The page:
Playing with books to develop children’s literacy skills
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Playing with books to develop children’s literacy skills

Mother sharing a wordless picture book with childHelping young children to develop the ability to read and write is a serious business because being literate is extremely important in our daily lives. But we also need to remember that we don’t have to actively teach or tell children aboutbooks and reading. Instead, we need to allow our children to learn about books by exploring them. One of the ways we can do this is by giving them opportunities to play with books. Being allowed to be playful with books helps children to become literate.

Here are some the ways that children at different stages of development might “play” with books.

* Babies like to try out books by touching, patting, shaking and even chewing them! They are also great listeners and imitators. Often they make sounds and clap their hands to show how much they are enjoying us reading to them. Try giving babies board and cloth books when you want to allow them to handle books on their own, like during nappy changes. These kinds of books are tough and don’t break easily.

* Older babies enjoy books with flaps, pop-ups and buttons that they can press to make sounds. They also like to point to things on the page or to try turning the page.

* Many toddlers like to pretend to read aloud and older children often like to pretend to be “the teacher” and read to the class. They can be found turning the pages of a storybook telling their own story as they go, or retelling a story they have heard often – sometimes even with the book upside down! They’re practicing reading and showing you that they understand what books are about. Encourage them by making sure that there are always some books around for them to pick up and “read” when they want to.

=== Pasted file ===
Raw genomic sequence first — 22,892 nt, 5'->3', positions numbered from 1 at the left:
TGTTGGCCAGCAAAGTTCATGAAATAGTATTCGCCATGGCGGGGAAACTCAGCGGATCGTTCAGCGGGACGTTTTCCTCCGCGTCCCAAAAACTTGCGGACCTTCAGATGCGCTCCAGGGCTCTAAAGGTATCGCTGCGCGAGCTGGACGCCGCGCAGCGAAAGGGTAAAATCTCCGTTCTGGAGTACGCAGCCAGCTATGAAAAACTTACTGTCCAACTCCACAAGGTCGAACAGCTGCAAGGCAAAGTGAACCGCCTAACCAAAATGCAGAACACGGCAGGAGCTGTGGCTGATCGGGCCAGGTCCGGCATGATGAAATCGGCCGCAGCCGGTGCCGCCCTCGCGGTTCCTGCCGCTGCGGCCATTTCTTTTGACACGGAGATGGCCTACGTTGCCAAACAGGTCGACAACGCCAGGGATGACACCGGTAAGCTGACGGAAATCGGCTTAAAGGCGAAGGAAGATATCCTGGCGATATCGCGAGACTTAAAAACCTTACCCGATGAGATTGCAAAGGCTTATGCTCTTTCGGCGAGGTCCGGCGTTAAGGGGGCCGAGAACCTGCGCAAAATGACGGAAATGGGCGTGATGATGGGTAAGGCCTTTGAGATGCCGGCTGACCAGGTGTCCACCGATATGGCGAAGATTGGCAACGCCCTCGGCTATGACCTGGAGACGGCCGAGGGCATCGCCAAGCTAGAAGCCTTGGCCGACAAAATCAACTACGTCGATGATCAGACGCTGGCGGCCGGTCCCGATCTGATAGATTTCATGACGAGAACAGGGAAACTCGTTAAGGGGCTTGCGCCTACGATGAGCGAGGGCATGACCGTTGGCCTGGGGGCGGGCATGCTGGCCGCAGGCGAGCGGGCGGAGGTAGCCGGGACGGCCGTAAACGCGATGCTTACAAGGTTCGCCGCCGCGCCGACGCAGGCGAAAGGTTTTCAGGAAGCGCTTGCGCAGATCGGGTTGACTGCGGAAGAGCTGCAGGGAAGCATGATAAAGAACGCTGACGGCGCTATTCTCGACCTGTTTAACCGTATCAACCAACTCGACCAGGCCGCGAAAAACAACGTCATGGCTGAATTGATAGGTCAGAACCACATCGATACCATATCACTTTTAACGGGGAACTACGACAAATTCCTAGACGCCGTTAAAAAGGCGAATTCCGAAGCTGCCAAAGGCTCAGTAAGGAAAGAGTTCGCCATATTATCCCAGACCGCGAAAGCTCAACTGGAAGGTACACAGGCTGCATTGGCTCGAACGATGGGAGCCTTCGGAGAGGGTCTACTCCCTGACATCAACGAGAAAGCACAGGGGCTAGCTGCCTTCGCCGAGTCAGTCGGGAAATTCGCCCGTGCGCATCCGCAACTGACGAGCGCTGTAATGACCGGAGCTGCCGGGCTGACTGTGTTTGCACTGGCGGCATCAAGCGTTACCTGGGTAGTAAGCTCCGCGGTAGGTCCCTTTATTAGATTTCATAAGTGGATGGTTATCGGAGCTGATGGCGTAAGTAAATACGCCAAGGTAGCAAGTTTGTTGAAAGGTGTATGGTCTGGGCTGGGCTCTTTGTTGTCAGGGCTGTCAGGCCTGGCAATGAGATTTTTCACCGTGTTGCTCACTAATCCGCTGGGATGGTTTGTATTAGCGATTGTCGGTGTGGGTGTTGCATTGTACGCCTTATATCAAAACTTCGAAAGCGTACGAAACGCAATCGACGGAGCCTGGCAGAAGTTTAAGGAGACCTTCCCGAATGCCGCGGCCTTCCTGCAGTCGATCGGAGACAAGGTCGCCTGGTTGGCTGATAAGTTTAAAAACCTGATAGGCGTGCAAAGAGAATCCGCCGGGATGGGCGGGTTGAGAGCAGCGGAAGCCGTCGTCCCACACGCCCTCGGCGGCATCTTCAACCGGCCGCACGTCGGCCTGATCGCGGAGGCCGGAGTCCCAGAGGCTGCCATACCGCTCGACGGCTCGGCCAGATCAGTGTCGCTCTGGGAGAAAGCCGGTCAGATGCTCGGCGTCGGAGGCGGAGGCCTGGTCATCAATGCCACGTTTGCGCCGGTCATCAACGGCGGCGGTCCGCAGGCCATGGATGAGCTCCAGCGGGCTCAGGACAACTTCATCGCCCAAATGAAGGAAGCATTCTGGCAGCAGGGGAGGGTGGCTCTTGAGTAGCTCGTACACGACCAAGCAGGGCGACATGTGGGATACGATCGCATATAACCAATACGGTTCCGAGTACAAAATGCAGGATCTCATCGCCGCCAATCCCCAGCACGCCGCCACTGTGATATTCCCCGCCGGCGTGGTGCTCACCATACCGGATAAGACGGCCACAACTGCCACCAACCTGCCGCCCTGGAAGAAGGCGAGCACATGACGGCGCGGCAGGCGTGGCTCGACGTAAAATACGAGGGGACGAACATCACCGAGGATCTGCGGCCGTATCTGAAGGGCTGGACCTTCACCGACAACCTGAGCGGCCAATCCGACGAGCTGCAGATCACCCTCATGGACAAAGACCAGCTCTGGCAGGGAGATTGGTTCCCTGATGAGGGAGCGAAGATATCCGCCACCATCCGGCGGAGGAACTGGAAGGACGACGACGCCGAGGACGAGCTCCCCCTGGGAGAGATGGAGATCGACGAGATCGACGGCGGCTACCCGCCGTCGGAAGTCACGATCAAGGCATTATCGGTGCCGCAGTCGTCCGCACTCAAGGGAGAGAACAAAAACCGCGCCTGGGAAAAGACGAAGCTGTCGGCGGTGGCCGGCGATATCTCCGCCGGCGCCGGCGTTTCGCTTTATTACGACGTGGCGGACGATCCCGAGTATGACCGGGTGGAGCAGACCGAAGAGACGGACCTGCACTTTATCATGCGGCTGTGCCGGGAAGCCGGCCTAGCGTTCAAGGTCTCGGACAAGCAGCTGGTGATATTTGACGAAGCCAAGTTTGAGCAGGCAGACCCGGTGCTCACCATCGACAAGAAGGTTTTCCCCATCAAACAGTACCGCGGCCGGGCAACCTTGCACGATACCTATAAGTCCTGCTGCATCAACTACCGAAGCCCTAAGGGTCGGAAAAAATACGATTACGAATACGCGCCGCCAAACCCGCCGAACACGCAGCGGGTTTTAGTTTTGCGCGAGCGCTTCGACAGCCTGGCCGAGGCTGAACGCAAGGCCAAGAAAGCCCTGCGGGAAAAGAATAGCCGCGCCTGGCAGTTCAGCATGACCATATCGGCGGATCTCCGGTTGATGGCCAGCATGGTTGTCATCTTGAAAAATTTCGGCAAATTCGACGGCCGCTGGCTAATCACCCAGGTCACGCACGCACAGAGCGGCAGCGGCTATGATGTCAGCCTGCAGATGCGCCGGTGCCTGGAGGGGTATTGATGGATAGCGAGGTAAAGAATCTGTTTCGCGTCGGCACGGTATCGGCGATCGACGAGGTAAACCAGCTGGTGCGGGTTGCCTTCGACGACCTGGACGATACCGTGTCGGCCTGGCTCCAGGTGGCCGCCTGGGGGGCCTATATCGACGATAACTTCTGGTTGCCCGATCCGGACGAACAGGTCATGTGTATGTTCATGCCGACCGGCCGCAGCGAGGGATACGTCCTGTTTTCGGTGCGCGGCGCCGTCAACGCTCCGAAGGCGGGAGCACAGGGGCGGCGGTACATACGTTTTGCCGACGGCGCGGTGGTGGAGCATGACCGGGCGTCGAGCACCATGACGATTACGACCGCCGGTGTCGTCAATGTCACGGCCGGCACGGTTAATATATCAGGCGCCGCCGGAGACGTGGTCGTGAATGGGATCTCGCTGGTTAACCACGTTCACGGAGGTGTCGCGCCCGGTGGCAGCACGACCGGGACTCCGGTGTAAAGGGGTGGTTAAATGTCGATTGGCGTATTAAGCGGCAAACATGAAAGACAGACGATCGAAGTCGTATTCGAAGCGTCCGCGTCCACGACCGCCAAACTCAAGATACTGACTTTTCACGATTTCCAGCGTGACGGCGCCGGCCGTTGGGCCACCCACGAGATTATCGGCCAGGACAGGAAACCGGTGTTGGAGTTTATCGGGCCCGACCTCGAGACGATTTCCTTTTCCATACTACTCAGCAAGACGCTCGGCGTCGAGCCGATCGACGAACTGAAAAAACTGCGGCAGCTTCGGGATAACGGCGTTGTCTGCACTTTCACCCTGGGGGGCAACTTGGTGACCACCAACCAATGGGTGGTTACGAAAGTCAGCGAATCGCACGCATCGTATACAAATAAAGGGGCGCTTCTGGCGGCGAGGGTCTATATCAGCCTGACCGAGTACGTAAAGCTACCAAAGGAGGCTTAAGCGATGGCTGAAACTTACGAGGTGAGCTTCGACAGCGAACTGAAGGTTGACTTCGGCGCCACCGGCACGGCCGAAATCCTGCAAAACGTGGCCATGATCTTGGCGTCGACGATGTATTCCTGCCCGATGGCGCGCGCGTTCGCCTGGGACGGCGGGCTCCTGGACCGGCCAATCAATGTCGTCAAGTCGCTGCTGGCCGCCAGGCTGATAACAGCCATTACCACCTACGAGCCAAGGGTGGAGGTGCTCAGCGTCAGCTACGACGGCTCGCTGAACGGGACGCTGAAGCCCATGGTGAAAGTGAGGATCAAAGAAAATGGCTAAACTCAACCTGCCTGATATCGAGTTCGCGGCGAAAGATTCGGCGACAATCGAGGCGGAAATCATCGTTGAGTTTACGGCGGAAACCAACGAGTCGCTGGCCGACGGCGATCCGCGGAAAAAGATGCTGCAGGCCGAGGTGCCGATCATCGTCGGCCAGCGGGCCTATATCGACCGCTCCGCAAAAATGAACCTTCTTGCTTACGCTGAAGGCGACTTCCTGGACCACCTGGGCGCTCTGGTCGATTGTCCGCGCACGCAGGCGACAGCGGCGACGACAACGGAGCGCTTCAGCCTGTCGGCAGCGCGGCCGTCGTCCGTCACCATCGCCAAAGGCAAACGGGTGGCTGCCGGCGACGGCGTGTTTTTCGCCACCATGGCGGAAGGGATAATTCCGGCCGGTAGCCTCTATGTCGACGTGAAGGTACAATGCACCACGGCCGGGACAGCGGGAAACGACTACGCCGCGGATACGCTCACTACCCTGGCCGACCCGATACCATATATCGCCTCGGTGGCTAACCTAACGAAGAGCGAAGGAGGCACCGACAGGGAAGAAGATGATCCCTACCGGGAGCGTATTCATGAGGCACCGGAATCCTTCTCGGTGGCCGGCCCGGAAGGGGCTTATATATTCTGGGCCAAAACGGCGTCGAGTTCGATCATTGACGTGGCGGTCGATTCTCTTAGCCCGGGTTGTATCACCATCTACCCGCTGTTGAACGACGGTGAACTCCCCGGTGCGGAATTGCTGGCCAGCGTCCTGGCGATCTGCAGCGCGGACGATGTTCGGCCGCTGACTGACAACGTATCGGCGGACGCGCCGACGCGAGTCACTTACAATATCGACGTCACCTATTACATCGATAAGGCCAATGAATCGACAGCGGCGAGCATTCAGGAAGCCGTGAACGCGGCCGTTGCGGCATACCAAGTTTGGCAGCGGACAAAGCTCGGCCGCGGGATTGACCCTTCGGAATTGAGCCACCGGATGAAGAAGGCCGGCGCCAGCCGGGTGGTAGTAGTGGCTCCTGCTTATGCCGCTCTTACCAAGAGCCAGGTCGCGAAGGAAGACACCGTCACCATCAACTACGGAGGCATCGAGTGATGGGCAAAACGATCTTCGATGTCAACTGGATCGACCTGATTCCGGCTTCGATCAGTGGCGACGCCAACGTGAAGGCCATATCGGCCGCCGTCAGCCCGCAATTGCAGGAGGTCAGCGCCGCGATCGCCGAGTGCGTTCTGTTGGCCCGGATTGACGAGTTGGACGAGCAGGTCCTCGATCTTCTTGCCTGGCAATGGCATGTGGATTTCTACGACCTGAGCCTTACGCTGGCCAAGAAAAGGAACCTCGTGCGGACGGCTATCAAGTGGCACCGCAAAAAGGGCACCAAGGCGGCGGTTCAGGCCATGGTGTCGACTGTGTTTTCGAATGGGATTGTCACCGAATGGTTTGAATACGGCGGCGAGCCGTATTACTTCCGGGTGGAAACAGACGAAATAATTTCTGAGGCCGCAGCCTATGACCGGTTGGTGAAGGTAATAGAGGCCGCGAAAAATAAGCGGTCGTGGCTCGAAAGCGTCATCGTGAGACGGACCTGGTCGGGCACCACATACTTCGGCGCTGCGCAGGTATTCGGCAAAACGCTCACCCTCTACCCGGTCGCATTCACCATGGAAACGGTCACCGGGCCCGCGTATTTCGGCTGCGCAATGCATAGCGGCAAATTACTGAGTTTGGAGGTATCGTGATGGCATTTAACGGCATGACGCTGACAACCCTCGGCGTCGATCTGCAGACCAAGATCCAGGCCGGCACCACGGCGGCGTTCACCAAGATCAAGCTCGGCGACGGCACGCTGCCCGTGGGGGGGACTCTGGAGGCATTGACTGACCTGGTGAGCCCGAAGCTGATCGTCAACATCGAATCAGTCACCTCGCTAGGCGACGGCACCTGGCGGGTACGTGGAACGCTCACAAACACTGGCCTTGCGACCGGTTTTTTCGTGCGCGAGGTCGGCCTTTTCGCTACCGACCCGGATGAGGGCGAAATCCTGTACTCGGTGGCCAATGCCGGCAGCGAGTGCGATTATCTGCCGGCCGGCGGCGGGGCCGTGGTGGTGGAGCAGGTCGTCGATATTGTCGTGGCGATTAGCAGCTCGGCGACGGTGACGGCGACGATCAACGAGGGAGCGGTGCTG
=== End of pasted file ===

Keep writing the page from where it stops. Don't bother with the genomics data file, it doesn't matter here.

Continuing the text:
* Young children often act out stories they know, or create their own, using familiar story characters. In these imaginary play times, children learn about symbols – when they use a stick as a fairy’s magic wand or a box as a car, it means that they understand how one thing can “stand for” another. This is important for literacy learning. Encourage your children’s imaginary play by reading lots of different kinds of stories to them.

Playing with books offers children opportunities to learn important literacy lessons and – best of all – it’s what children do naturally when we read to them and have books to choose from in their environment.